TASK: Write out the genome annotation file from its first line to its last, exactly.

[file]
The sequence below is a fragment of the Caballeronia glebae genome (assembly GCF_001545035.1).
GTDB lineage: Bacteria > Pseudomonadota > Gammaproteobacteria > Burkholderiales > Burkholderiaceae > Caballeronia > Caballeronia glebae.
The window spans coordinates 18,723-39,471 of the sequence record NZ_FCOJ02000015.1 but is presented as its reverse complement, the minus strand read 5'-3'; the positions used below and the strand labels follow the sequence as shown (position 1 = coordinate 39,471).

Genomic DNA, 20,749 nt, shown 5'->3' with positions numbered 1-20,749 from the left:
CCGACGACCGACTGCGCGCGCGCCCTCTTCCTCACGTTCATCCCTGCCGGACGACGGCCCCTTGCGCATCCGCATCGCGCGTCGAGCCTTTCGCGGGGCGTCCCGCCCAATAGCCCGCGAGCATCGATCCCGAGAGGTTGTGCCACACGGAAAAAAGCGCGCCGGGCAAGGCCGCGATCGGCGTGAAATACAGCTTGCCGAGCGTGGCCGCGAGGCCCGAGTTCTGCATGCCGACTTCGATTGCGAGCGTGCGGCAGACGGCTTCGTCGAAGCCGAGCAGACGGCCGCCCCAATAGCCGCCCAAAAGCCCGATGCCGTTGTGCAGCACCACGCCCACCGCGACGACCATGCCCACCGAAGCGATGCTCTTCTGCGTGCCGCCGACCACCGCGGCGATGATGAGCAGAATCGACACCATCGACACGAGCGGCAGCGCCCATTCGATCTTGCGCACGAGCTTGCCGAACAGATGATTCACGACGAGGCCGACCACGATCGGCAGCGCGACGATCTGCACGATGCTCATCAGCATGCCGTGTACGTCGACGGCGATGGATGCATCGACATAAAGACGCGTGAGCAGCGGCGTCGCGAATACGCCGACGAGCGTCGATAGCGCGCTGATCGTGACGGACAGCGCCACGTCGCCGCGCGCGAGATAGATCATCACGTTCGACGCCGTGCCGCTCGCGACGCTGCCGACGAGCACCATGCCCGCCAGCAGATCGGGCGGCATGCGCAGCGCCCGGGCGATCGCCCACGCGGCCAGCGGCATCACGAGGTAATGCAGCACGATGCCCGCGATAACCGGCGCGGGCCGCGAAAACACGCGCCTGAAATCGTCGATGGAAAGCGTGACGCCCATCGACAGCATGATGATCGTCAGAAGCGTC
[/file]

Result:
The sequence below is a fragment of the Caballeronia glebae genome (assembly GCF_001545035.1).
GTDB lineage: Bacteria > Pseudomonadota > Gammaproteobacteria > Burkholderiales > Burkholderiaceae > Caballeronia > Caballeronia glebae.
The window spans coordinates 18,723-39,471 of the sequence record NZ_FCOJ02000015.1 but is presented as its reverse complement, the minus strand read 5'-3'; the positions used below and the strand labels follow the sequence as shown (position 1 = coordinate 39,471).

Genomic DNA, 20,749 nt, shown 5'->3' with positions numbered 1-20,749 from the left:
CCGACGACCGACTGCGCGCGCGCCCTCTTCCTCACGTTCATCCCTGCCGGACGACGGCCCCTTGCGCATCCGCATCGCGCGTCGAGCCTTTCGCGGGGCGTCCCGCCCAATAGCCCGCGAGCATCGATCCCGAGAGGTTGTGCCACACGGAAAAAAGCGCGCCGGGCAAGGCCGCGATCGGCGTGAAATACAGCTTGCCGAGCGTGGCCGCGAGGCCCGAGTTCTGCATGCCGACTTCGATTGCGAGCGTGCGGCAGACGGCTTCGTCGAAGCCGAGCAGACGGCCGCCCCAATAGCCGCCCAAAAGCCCGATGCCGTTGTGCAGCACCACGCCCACCGCGACGACCATGCCCACCGAAGCGATGCTCTTCTGCGTGCCGCCGACCACCGCGGCGATGATGAGCAGAATCGACACCATCGACACGAGCGGCAGCGCCCATTCGATCTTGCGCACGAGCTTGCCGAACAGATGATTCACGACGAGGCCGACCACGATCGGCAGCGCGACGATCTGCACGATGCTCATCAGCATGCCGTGTACGTCGACGGCGATGGATGCATCGACATAAAGACGCGTGAGCAGCGGCGTCGCGAATACGCCGACGAGCGTCGATAGCGCGCTGATCGTGACGGACAGCGCCACGTCGCCGCGCGCGAGATAGATCATCACGTTCGACGCCGTGCCGCTCGCGACGCTGCCGACGAGCACCATGCCCGCCAGCAGATCGGGCGGCATGCGCAGCGCCCGGGCGATCGCCCACGCGGCCAGCGGCATCACGAGGTAATGCAGCACGATGCCCGCGATAACCGGCGCGGGCCGCGAAAACACGCGCCTGAAATCGTCGATGGAAAGCGTGACGCCCATCGACAGCATGATGATCGTCAGAAGCGTC